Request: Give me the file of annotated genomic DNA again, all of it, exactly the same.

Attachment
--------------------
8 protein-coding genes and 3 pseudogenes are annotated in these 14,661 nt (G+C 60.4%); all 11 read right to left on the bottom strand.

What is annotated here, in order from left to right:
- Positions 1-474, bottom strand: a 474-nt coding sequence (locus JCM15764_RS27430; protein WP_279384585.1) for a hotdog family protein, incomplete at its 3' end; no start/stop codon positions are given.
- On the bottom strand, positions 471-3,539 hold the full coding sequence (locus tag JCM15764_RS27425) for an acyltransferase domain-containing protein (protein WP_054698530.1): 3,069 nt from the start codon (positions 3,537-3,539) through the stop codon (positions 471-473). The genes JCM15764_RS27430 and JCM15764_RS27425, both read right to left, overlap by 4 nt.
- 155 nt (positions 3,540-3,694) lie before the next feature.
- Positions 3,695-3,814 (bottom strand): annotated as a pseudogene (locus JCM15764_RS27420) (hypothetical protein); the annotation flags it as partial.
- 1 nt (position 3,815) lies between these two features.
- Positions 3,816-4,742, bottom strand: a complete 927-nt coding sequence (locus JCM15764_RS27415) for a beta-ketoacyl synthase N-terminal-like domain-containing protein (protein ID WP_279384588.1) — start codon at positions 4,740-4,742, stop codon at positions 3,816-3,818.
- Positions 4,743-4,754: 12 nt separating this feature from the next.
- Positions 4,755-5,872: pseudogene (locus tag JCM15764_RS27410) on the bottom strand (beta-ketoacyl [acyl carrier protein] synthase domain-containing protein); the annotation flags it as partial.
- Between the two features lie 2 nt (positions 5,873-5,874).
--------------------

8 protein-coding genes and 3 pseudogenes are annotated in these 14,661 nt (G+C 60.4%); all 11 read right to left on the bottom strand.

What is annotated here, in order from left to right:
- Positions 1-474, bottom strand: a 474-nt coding sequence (locus JCM15764_RS27430; protein WP_279384585.1) for a hotdog family protein, incomplete at its 3' end; no start/stop codon positions are given.
- On the bottom strand, positions 471-3,539 hold the full coding sequence (locus tag JCM15764_RS27425) for an acyltransferase domain-containing protein (protein WP_054698530.1): 3,069 nt from the start codon (positions 3,537-3,539) through the stop codon (positions 471-473). The genes JCM15764_RS27430 and JCM15764_RS27425, both read right to left, overlap by 4 nt.
- 155 nt (positions 3,540-3,694) lie before the next feature.
- Positions 3,695-3,814 (bottom strand): annotated as a pseudogene (locus JCM15764_RS27420) (hypothetical protein); the annotation flags it as partial.
- 1 nt (position 3,815) lies between these two features.
- Positions 3,816-4,742, bottom strand: a complete 927-nt coding sequence (locus JCM15764_RS27415) for a beta-ketoacyl synthase N-terminal-like domain-containing protein (protein ID WP_279384588.1) — start codon at positions 4,740-4,742, stop codon at positions 3,816-3,818.
- Positions 4,743-4,754: 12 nt separating this feature from the next.
- Positions 4,755-5,872: pseudogene (locus tag JCM15764_RS27410) on the bottom strand (beta-ketoacyl [acyl carrier protein] synthase domain-containing protein); the annotation flags it as partial.
- Between the two features lie 2 nt (positions 5,873-5,874).